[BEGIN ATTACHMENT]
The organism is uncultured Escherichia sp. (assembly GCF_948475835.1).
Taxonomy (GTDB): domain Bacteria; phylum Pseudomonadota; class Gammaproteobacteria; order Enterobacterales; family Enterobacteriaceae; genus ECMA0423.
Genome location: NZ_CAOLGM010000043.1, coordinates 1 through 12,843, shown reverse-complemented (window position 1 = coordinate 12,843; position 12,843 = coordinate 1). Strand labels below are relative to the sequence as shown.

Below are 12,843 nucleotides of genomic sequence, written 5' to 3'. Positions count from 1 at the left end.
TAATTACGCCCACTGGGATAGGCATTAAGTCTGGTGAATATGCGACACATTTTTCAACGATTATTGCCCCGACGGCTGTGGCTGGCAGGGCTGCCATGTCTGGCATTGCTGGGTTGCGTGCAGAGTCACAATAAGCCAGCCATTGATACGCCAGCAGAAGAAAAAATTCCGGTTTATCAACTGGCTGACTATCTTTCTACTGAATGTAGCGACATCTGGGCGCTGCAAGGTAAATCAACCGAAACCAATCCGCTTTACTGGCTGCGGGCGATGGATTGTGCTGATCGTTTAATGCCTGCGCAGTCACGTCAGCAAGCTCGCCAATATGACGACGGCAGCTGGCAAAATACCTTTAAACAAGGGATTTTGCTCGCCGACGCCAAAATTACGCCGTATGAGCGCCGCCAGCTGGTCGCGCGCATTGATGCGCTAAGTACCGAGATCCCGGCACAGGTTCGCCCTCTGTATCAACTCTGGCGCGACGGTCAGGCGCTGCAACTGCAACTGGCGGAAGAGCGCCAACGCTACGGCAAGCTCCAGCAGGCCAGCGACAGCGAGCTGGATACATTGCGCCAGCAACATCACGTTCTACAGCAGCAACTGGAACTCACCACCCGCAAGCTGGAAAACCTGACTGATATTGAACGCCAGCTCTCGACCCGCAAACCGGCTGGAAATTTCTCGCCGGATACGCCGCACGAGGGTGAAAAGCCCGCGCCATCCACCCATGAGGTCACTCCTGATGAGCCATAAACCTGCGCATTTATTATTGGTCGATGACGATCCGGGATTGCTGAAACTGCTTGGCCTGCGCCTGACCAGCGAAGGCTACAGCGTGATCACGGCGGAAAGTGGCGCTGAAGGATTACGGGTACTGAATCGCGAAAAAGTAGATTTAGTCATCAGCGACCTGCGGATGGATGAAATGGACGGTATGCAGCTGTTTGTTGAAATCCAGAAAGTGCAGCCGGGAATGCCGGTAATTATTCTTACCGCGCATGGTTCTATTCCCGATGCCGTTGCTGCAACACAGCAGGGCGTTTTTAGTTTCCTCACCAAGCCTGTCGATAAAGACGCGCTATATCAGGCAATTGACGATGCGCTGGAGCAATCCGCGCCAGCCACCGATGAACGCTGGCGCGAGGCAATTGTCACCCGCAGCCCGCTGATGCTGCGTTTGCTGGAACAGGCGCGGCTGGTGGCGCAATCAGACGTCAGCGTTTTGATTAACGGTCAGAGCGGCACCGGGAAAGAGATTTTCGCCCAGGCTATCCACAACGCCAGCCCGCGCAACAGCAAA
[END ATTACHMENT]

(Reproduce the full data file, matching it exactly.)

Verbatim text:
The organism is uncultured Escherichia sp. (assembly GCF_948475835.1).
Taxonomy (GTDB): domain Bacteria; phylum Pseudomonadota; class Gammaproteobacteria; order Enterobacterales; family Enterobacteriaceae; genus ECMA0423.
Genome location: NZ_CAOLGM010000043.1, coordinates 1 through 12,843, shown reverse-complemented (window position 1 = coordinate 12,843; position 12,843 = coordinate 1). Strand labels below are relative to the sequence as shown.

Below are 12,843 nucleotides of genomic sequence, written 5' to 3'. Positions count from 1 at the left end.
TAATTACGCCCACTGGGATAGGCATTAAGTCTGGTGAATATGCGACACATTTTTCAACGATTATTGCCCCGACGGCTGTGGCTGGCAGGGCTGCCATGTCTGGCATTGCTGGGTTGCGTGCAGAGTCACAATAAGCCAGCCATTGATACGCCAGCAGAAGAAAAAATTCCGGTTTATCAACTGGCTGACTATCTTTCTACTGAATGTAGCGACATCTGGGCGCTGCAAGGTAAATCAACCGAAACCAATCCGCTTTACTGGCTGCGGGCGATGGATTGTGCTGATCGTTTAATGCCTGCGCAGTCACGTCAGCAAGCTCGCCAATATGACGACGGCAGCTGGCAAAATACCTTTAAACAAGGGATTTTGCTCGCCGACGCCAAAATTACGCCGTATGAGCGCCGCCAGCTGGTCGCGCGCATTGATGCGCTAAGTACCGAGATCCCGGCACAGGTTCGCCCTCTGTATCAACTCTGGCGCGACGGTCAGGCGCTGCAACTGCAACTGGCGGAAGAGCGCCAACGCTACGGCAAGCTCCAGCAGGCCAGCGACAGCGAGCTGGATACATTGCGCCAGCAACATCACGTTCTACAGCAGCAACTGGAACTCACCACCCGCAAGCTGGAAAACCTGACTGATATTGAACGCCAGCTCTCGACCCGCAAACCGGCTGGAAATTTCTCGCCGGATACGCCGCACGAGGGTGAAAAGCCCGCGCCATCCACCCATGAGGTCACTCCTGATGAGCCATAAACCTGCGCATTTATTATTGGTCGATGACGATCCGGGATTGCTGAAACTGCTTGGCCTGCGCCTGACCAGCGAAGGCTACAGCGTGATCACGGCGGAAAGTGGCGCTGAAGGATTACGGGTACTGAATCGCGAAAAAGTAGATTTAGTCATCAGCGACCTGCGGATGGATGAAATGGACGGTATGCAGCTGTTTGTTGAAATCCAGAAAGTGCAGCCGGGAATGCCGGTAATTATTCTTACCGCGCATGGTTCTATTCCCGATGCCGTTGCTGCAACACAGCAGGGCGTTTTTAGTTTCCTCACCAAGCCTGTCGATAAAGACGCGCTATATCAGGCAATTGACGATGCGCTGGAGCAATCCGCGCCAGCCACCGATGAACGCTGGCGCGAGGCAATTGTCACCCGCAGCCCGCTGATGCTGCGTTTGCTGGAACAGGCGCGGCTGGTGGCGCAATCAGACGTCAGCGTTTTGATTAACGGTCAGAGCGGCACCGGGAAAGAGATTTTCGCCCAGGCTATCCACAACGCCAGCCCGCGCAACAGCAAA